i have to determine the radius of convergence of the following power series, state the regions which the series converge uniformly and study the convergence at the boundary of the interval of convergence

1)

$\displaystyle \sum_{n=0}^\infty k! x^n$

2)

$\displaystyle \sum_{n=1}^\infty \frac{(n!)^2}{(2n)!}x^n$

2. Originally Posted by TS1
i have to determine the radius of convergence of the following power series, state the regions which the series converge uniformly and study the convergence at the boundary of the interval of convergence

1)

$\displaystyle \sum_{n=0}^\infty k! x^n$

2)

$\displaystyle \sum_{n=1}^\infty \frac{(n!)^2}{(2n)!}x^n$
2. Use the ratio test.

$\displaystyle \left|\frac{a_{n + 1}}{a_n}\right| = \left|\frac{[(n + 1)!]^2 (2n)!x^{n + 1}}{(n!)^2 x^n [2(n + 1)]!}\right|$

$\displaystyle = \left|\frac{(n + 1) x}{2(2n + 1)}\right|$.

So $\displaystyle \lim_{n \to \infty} \left|\frac{a_{n+1}}{a_n}\right| = \lim_{n \to \infty}\left| \frac{(n + 1) x}{2(2n + 1)}\right|$

$\displaystyle = \lim_{n \to \infty}\left[ \left(\frac{n + 1}{2n + 1}\right) \left|\frac{x}{2}\right|\right]$

$\displaystyle = \lim_{n \to \infty}\left[\left(\frac{1}{2}\right)\left|\frac{x}{2}\right|\r ight]$ by L'Hospital's Rule

$\displaystyle = \left|\frac{x}{4}\right|$.

For this series to converge, the limit is $\displaystyle <1$.

So $\displaystyle \left|\frac{x}{4}\right|<1$

$\displaystyle -1 <\frac{x}{4} < 1$

$\displaystyle -4 < x < 4$.

So the radius of convergence is $\displaystyle 4$. I'll leave you to check the end points.

3. what happens to the convergence at the boundary of the interval of convergence?
thank you

4. Originally Posted by TS1
i have to determine the radius of convergence of the following power series, state the regions which the series converge uniformly and study the convergence at the boundary of the interval of convergence

1)

$\displaystyle \sum_{n=0}^\infty k! x^n$
Is that really k! and not n!? If so, the sum can be written as $\displaystyle k!\sum_{n=0}^\infty x^n$ and the radius of convergence is just the radius of convergence of $\displaystyle \sum_{n=0}^\infty x^n$. As Prove It says, the simplest way to find radii of convergence for power series is to use the ratio test:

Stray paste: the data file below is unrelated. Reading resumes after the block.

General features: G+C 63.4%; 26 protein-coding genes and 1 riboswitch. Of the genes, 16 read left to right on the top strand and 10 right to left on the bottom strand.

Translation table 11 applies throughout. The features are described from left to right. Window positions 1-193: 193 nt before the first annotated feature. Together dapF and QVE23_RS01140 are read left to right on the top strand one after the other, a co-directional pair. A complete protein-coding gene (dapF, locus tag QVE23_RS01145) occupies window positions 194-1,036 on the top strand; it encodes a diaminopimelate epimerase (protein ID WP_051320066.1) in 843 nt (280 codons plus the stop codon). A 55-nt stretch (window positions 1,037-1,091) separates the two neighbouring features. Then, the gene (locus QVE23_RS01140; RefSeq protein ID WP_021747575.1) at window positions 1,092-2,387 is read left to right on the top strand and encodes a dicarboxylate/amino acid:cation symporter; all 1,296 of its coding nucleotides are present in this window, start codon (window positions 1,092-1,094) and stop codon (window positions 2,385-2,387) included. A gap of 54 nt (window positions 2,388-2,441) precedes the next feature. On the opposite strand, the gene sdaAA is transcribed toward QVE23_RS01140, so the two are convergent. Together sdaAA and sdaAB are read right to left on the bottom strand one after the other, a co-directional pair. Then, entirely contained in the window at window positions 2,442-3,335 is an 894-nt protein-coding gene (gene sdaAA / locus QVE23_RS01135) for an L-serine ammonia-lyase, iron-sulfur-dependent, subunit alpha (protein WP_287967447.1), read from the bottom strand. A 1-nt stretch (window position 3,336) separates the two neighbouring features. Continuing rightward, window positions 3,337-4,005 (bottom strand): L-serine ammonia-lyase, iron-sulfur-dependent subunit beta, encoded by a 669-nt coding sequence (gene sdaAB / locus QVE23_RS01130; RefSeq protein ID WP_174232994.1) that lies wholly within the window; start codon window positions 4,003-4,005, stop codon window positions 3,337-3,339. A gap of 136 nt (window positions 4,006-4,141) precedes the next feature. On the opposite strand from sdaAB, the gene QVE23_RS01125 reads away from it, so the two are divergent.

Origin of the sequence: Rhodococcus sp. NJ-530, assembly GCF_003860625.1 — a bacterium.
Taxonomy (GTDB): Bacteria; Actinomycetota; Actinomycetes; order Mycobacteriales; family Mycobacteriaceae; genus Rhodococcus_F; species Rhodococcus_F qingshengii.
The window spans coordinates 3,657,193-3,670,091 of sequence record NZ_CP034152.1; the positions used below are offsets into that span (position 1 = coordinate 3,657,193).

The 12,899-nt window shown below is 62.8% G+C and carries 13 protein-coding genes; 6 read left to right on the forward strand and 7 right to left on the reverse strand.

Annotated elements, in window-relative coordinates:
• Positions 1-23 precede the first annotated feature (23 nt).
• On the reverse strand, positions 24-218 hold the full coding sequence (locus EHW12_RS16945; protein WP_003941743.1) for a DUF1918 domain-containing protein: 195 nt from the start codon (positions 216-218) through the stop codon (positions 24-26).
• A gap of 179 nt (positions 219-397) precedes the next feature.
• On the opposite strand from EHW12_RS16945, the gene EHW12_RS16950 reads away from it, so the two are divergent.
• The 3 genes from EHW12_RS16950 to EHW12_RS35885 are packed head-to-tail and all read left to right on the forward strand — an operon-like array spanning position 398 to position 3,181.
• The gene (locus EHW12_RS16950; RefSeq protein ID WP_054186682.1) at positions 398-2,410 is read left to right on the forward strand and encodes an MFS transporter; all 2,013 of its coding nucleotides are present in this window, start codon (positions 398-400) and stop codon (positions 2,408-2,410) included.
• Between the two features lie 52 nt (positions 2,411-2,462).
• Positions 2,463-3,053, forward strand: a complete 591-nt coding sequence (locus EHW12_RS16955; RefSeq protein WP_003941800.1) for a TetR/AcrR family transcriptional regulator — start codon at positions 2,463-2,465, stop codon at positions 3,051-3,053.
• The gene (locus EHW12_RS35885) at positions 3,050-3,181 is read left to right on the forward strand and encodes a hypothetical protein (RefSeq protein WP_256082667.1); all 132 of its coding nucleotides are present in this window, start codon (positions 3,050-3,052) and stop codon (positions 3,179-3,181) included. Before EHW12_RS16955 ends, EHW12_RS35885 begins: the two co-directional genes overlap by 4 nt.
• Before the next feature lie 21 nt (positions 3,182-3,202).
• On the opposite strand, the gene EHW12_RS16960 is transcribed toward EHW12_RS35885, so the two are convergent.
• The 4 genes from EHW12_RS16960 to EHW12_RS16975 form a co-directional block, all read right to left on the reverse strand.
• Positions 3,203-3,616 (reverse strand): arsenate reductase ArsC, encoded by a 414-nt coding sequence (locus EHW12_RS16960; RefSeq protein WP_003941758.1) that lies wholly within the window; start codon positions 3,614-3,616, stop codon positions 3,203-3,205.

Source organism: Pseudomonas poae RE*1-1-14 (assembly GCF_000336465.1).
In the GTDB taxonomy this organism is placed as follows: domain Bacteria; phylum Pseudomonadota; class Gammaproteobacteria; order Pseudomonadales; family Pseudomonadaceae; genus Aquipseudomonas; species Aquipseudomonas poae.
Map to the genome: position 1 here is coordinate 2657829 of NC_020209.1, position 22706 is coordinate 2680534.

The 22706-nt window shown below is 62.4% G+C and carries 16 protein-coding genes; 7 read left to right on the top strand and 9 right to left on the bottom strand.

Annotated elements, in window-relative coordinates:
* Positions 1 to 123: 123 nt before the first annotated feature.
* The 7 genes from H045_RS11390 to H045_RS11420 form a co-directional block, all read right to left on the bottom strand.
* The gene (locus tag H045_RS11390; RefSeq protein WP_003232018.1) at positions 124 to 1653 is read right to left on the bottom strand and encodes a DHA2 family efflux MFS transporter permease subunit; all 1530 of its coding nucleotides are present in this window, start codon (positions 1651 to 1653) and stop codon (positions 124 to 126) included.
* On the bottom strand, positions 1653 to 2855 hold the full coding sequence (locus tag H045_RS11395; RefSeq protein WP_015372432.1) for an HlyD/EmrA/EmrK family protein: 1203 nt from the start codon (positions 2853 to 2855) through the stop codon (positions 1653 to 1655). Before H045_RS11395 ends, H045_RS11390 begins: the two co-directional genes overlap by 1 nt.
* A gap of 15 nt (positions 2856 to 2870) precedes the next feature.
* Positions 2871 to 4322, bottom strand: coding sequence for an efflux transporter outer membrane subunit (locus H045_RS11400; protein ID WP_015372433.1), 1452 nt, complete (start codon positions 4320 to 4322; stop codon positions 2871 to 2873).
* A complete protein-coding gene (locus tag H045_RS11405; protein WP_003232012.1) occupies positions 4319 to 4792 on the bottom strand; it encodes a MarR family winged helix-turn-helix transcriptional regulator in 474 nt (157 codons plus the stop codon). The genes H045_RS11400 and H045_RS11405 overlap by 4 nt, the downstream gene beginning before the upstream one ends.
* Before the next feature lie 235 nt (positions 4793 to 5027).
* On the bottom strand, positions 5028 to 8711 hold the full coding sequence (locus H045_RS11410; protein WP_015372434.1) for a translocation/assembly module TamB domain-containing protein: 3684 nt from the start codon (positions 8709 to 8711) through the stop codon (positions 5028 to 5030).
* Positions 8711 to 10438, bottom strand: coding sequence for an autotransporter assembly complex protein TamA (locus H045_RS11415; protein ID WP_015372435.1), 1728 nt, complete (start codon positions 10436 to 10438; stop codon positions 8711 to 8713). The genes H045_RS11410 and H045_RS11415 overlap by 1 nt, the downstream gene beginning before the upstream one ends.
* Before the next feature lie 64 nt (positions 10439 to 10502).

If $\displaystyle a_n= x^n$, then $\displaystyle a_{n+1}= x^{n+1}$ and $\displaystyle \left|\frac{a_{n+1}}{a_n}\right|= \left|\frac{x^{n+1}}{x^n}\right|= |x|$. Since the ratio test says that will converge uniformly for the limit of the ratio less than one, we must have |x|< 1 and the radius of convergence is 1.
Now, the boundary points are x= -1 and x= 1. If x= 1, that is k(1+ 1+ 1+ ...). Does that converge? At x= -1, it is k(1- 1+ 1- 1+ ....). Does that converge?

If it is actually $\displaystyle \sum_{n=0}^\infty n! x^n$ it's a little different:
$\displaystyle \left|\frac{a_{n+1}}{a_n}\right|= \left|\frac{(n+1)x^{n+1}}{nx^n}\right|= \frac{n+1}{n} |x|$ and you must take the limit, as n goes to infinity, of that.

2)

$\displaystyle \sum_{n=1}^\infty \frac{(n!)^2}{(2n)!}x^n$

5. Originally Posted by TS1
what happens to the convergence at the boundary of the interval of convergence?
thank you
Since the ratio test fails when the limit is 1, you need to use some other test at the boundaries (i.e. where the limit is 1).

6. for the second question i should use a different test?? i'm stuck on what to do and what my answer implies?

7. Post it has already told you that the radius of convergence is 4. That means that the endpoints of the interval of convergence are x= -4 and x= 4.

For x= 4, that series is $\displaystyle \sum_{n=0}^\infty \frac{(n!)^2}{(2n)!}4^n$ or $\displaystyle 1+ 2+ \frac{4}{3}+ \frac{24}{5}+ \cdot\cdot\cdot$
That's not going to be easy to decide!

For x= -4 that series is $\displaystyle \sum_{n=0}^\infty \frac{(n!)^2}{(2n)!}(-4)^n$. Because that is an 'alternating' series, it will converge as long as the individual terms are eventually decreasing.

8. Originally Posted by HallsofIvy
Post it has already told you that the radius of convergence is 4. That means that the endpoints of the interval of convergence are x= -4 and x= 4.

For x= 4, that series is $\displaystyle \sum_{n=0}^\infty \frac{(n!)^2}{(2n)!}4^n$ or $\displaystyle 1+ 2+ \frac{4}{3}+ \frac{24}{5}+ \cdot\cdot\cdot$
That's not going to be easy to decide!

For x= -4 that series is $\displaystyle \sum_{n=0}^\infty \frac{(n!)^2}{(2n)!}(-4)^n$. Because that is an 'alternating' series, it will converge as long as the individual terms are eventually decreasing.
Use the simple divergence test, that if $\displaystyle \lim_{n \to \infty}a_n \neq 0$ then the series is divergent...

In this case, you have

$\displaystyle \sum_{n = 1}^{\infty}\frac{(n!)^24^n}{(2n)!}$

According to Wolfram, this limit is $\displaystyle \infty$, not $\displaystyle 0$.

So the series is divergent when $\displaystyle x = 4$.

9. thanks, but how would i find the limit a(n)?
$\displaystyle$
$\displaystyle \sum_{n = 1}^{\infty}\frac{(n!)^24^n}{(2n)!}$